Monthly conversation experiment #4

Refuge and renewal

Posted 9/9/20

It is a troubled time. It is a time of chaos.

We are a divided people and anything that is said can become the source of a new conflict. We are in a shifting, changing world: a storm of political, …

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Monthly conversation experiment #4

Refuge and renewal


It is a troubled time. It is a time of chaos.

We are a divided people and anything that is said can become the source of a new conflict. We are in a shifting, changing world: a storm of political, ecological and emotional crisis. As the social fabric unravels each day, the tapestry that we used to call reality becomes further shredded until everything seems to be barely hanging by a thread.

And thus is born September’s Monthly Conversation Experiment prompt: Hanging on by a thread, finding refuge and renewal.

How do you deal with the changing environment? How do you find and maintain meaning when the events of the day are upsetting? This chaotic and troubled time affects us all, no matter where you are on the political spectrum.

We invite you to send us your reflection, poetry, or any other creative expression on the theme of refuge and renewal.

You may want to reflect on September as Suicide Awareness Month. You may want to write about your family, your pet, a habit or practice that supports you when there seems to be nothing but havoc all around. Perhaps you find refuge and renewal in your favorite sports team, your love of cooking, fishing or hunting.

We ask you to tell your story from your perspective, without categorizing or complaining about others. We hope, through diverse voices, to hear about our humanity. Please send your submissions to by September 27 at noon.

For my own understanding of this turbulent time, I recently discovered the work of Micheal Meade, a renowned storyteller, author and scholar of mythology, anthropology and psychology. According to Meade, if we are to deal with this psychologically, we must accept the trouble we find ourselves in. At the same time, we must undergo an expansion of self that gives us, both individually and collectively, a deeper sense of our capacity to change our lives while in the midst of adversity. He says that we must also look to the stories of peoples before us to find our way through chaos to renewal.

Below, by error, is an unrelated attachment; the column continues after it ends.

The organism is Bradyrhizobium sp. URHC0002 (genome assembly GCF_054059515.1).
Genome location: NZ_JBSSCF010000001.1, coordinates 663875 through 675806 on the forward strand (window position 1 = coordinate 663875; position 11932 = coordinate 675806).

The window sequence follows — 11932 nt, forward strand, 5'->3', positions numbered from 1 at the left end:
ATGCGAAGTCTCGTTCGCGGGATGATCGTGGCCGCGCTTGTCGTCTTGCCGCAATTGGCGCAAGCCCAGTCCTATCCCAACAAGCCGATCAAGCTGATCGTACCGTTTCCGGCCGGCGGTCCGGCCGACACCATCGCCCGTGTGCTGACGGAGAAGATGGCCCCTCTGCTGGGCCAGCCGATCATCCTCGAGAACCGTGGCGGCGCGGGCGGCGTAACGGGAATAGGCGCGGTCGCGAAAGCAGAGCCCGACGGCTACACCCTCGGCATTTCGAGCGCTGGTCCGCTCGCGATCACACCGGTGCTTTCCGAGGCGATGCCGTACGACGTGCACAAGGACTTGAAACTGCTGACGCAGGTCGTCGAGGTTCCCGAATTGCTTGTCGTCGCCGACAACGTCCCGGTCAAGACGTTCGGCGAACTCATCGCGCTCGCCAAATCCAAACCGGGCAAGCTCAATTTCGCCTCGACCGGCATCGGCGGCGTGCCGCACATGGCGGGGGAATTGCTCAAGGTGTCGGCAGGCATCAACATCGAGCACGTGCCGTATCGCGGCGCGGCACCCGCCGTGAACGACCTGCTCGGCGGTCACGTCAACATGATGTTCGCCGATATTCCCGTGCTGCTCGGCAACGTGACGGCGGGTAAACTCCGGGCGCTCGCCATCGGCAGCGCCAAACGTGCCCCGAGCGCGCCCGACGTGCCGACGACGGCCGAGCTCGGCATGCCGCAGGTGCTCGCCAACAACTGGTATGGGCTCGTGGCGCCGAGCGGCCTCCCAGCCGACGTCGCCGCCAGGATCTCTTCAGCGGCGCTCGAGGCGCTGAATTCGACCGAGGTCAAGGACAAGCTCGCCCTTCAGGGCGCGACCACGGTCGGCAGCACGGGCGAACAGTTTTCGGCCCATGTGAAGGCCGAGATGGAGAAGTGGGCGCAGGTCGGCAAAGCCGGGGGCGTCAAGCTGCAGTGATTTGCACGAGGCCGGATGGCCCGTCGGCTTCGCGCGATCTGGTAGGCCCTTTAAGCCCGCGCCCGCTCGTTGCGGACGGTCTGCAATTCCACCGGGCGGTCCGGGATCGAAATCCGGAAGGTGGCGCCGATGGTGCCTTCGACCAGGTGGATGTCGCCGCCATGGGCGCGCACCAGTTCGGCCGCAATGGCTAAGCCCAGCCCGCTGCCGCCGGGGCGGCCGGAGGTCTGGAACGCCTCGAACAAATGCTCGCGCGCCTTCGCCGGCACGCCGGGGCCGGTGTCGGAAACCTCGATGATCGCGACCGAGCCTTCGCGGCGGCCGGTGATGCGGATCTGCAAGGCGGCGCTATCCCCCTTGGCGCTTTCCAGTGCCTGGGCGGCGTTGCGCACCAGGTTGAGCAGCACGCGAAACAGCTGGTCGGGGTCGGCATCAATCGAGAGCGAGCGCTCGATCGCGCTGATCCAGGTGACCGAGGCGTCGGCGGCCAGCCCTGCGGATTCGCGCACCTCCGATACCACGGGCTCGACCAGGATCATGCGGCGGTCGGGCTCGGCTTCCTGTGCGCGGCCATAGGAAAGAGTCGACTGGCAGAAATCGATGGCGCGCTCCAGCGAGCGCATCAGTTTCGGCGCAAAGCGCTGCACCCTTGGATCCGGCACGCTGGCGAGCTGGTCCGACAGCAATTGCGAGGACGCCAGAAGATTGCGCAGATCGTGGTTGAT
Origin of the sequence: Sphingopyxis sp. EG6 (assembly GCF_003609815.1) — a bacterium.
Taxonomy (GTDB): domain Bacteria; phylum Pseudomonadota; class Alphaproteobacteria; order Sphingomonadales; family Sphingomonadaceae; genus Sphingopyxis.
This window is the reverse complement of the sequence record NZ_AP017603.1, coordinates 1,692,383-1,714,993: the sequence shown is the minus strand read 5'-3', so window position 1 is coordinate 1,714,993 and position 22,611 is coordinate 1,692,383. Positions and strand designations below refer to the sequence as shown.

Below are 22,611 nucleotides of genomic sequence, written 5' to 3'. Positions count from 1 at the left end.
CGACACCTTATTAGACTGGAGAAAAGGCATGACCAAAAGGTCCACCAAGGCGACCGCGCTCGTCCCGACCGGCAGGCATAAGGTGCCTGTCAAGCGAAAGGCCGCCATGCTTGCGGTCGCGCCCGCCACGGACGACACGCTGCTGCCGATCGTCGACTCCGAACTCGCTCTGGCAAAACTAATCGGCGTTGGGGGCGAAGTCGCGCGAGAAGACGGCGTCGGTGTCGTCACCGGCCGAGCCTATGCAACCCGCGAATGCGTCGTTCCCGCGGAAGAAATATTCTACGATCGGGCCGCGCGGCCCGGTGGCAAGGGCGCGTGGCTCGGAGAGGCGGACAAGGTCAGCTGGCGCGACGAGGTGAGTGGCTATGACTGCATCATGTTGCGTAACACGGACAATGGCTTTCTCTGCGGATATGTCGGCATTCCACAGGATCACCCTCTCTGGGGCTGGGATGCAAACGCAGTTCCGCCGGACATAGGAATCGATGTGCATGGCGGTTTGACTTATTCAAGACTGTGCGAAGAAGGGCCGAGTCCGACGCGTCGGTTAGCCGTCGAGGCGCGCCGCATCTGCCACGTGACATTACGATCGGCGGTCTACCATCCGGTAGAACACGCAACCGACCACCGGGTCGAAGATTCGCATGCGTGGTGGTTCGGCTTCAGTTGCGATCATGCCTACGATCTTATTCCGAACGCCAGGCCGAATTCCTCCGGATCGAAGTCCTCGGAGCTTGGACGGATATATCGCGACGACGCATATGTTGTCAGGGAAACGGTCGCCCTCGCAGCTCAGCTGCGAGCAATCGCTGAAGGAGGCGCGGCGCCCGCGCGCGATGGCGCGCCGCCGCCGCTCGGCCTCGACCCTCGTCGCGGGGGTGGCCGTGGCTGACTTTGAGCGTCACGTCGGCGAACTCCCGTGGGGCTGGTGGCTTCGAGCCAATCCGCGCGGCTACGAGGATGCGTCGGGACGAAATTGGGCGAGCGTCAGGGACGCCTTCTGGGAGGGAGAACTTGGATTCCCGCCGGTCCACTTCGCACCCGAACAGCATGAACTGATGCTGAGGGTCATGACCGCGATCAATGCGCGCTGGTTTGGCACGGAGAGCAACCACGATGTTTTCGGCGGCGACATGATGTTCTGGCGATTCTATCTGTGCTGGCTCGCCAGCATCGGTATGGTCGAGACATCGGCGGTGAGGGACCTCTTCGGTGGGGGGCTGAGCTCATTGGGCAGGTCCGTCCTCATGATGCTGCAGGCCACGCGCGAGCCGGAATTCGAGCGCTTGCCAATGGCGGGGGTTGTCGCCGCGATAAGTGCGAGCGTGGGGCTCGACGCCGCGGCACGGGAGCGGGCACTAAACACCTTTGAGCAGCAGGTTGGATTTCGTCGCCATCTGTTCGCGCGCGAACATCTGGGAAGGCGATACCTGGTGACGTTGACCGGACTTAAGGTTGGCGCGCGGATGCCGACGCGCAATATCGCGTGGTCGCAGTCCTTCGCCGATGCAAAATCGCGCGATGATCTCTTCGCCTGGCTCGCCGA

Meade explains that in ancient mythological stories, there are three layers of life. The first layer is the daily world with its normal patterns and expected conventions. Today, we find ourselves with the first layer broken, in that our social structures are no longer reliable.

It is then that the second layer breaks through and pours all kinds of energies into the broken first layer.

The second layer is the broken ground where people experience abandonment, abuse and alienation. It is the place of betrayal—the haunts of fear and anxiety. It is the territory of hatreds, rages, resentments, jealousies and acts of revenge. It is the ground of racism, bigotry, homophobia, misogyny, agism and cynicism, to name a few. It is a place where conspiracy theories arise. This second layer is also a place where ignorance is celebrated and all kinds of delusions are believed.

The third layer, though, is one of renewal and recreation. It is there that the energy in the apocalypse matches, and generally overcomes, the destructive forces.

The third layer is universal love and understanding. It is the place of genuine interconnectedness. It is the place of deep community and community ties where everyone belongs and has a place.

The third layer is the place of genuine refuge.

This third layer is the terrain of spontaneity and joy. It is the joy of having the gift of life. It is the landscape of inspiration, the place where big dreams arise. It is the realm of the ecstatic: the place where the great dance of life goes on and on, despite what is happening in the world of confusion and fear. And it is the place where opposites join in unity. It is the still point at the center where contemplation and reflection are guides. It is the place where everything can begin again.

It is the place of renewal.  Refuge. Recommitment.

This month we ask you to reflect on where you find that renewal, that recommitment, that refuge.


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